UW–Madison’s John Diamond was interviewed for a report in Education Week that’s headlined, “Suburban Schools Have Changed Drastically. Our Understanding of Them Has Not.” The article focuses on the release of a recent study by Diamond and co-first author Linn Posey-Maddox that is titled, “Reframing Suburbs: Race, Place, and Opportunity in Suburban Educational Spaces.”
Diamond is the Kellner Family Distinguished Chair in Urban Education and a professor in the School of Education’s Department of Educational Leadership and Policy Analysis, and Posey-Maddox is an associate professor with the Department of Educational Policy Studies.
The study is also co-authored by María D. Velázquez, a doctoral student with the Department of Educational Policy Studies.
Diamond says that differences between urban and suburban districts are less distinct than people think, and they are not “havens from issues, such as poverty and educational inequity, that city schools have long grappled with.” That makes them ideal locations to study these issues.
“There’s a fascination with city schools,” Diamond said in his interview with Education Week. “The way that people study leadership and education is often focused on urban leadership and urban schools. There may be courses on rural education, because that tends to be a category that people pay attention to, but suburban often gets overlooked.”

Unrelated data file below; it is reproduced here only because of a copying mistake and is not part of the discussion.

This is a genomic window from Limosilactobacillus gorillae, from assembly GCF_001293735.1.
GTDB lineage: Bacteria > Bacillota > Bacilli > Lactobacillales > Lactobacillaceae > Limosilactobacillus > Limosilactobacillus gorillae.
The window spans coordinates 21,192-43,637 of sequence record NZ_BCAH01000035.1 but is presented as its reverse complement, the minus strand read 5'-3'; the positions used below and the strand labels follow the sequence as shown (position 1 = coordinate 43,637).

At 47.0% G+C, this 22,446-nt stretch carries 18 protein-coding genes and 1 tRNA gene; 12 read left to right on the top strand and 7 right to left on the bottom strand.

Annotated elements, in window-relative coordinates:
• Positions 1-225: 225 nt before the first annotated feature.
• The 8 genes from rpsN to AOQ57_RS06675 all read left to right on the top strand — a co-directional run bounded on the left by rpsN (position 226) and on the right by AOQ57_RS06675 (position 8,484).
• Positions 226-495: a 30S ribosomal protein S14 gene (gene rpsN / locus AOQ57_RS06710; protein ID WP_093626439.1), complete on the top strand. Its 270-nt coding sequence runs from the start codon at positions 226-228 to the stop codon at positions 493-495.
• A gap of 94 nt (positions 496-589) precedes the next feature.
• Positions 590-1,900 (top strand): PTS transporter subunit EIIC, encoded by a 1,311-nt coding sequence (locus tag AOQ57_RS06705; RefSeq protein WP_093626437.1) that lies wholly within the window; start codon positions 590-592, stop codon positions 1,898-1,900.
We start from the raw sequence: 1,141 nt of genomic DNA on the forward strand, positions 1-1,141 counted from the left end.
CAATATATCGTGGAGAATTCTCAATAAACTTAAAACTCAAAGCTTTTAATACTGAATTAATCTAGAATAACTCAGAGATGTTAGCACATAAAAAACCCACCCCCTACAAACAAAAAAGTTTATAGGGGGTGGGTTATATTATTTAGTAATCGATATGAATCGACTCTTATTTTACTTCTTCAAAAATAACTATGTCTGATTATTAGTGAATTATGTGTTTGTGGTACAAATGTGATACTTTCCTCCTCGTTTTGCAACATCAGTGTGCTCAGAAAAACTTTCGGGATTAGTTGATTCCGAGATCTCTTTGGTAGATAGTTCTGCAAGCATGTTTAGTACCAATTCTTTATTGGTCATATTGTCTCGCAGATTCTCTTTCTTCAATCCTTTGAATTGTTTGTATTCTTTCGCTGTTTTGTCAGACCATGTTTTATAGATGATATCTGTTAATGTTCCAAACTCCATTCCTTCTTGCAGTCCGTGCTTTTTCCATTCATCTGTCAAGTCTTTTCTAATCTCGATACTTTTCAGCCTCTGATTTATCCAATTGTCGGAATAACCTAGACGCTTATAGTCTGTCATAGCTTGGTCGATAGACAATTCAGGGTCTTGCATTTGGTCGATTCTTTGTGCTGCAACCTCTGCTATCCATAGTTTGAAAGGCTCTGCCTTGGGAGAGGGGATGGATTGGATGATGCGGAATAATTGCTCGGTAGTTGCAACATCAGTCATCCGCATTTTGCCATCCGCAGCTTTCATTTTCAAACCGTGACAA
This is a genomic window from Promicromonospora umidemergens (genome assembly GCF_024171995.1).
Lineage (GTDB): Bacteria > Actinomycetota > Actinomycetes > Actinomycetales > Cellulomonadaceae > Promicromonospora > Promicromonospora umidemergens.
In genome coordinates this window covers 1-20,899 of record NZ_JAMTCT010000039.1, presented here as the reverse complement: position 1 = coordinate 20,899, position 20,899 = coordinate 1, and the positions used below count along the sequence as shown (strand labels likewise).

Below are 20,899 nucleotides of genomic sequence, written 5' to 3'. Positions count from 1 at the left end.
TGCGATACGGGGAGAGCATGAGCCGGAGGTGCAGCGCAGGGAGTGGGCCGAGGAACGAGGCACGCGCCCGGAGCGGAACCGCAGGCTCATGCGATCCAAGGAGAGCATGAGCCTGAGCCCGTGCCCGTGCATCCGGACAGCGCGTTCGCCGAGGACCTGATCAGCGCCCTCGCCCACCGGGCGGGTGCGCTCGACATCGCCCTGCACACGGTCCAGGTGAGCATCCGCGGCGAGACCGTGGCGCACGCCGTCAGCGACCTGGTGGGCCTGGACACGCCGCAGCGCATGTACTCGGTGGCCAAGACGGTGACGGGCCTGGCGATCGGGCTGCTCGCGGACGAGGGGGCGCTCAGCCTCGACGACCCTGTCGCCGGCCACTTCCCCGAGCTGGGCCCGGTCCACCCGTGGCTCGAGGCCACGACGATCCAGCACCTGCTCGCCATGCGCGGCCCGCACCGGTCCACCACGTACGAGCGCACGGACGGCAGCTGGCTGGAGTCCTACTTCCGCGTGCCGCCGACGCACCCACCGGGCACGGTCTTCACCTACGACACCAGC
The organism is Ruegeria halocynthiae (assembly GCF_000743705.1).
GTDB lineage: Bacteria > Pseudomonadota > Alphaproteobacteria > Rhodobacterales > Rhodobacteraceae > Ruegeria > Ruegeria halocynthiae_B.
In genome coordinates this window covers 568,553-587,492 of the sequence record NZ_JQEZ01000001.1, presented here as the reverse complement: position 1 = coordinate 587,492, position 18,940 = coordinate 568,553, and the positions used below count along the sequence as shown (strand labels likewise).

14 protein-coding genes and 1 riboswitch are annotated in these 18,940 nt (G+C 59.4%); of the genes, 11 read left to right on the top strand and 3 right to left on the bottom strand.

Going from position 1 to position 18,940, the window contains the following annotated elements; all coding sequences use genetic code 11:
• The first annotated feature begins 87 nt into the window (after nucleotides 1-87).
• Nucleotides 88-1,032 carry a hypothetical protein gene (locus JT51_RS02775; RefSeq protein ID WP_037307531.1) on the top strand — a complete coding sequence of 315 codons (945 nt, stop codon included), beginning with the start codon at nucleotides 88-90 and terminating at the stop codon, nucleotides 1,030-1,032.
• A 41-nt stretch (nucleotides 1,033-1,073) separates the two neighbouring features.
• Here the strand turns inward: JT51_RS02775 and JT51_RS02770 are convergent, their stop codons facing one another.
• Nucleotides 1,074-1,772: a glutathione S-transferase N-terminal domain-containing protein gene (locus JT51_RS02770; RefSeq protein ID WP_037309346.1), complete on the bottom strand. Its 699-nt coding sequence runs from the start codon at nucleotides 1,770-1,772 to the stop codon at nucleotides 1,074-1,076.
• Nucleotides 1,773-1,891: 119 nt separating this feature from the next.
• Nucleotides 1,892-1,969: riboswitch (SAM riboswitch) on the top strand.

That is despite the fact that a majority of the nation’s K-12 public school students attend suburban schools, the article notes.
Teachers and principals are working in districts “that don’t look like they did 15 years ago and they’re grappling with issues that they may not have thought they were have to going to understand,” Diamond continued.
“The demographic shifts that people experience make them anxious and hungry to find out more information about how to respond to those changes.”
Read the full article at EdWeek.org, here.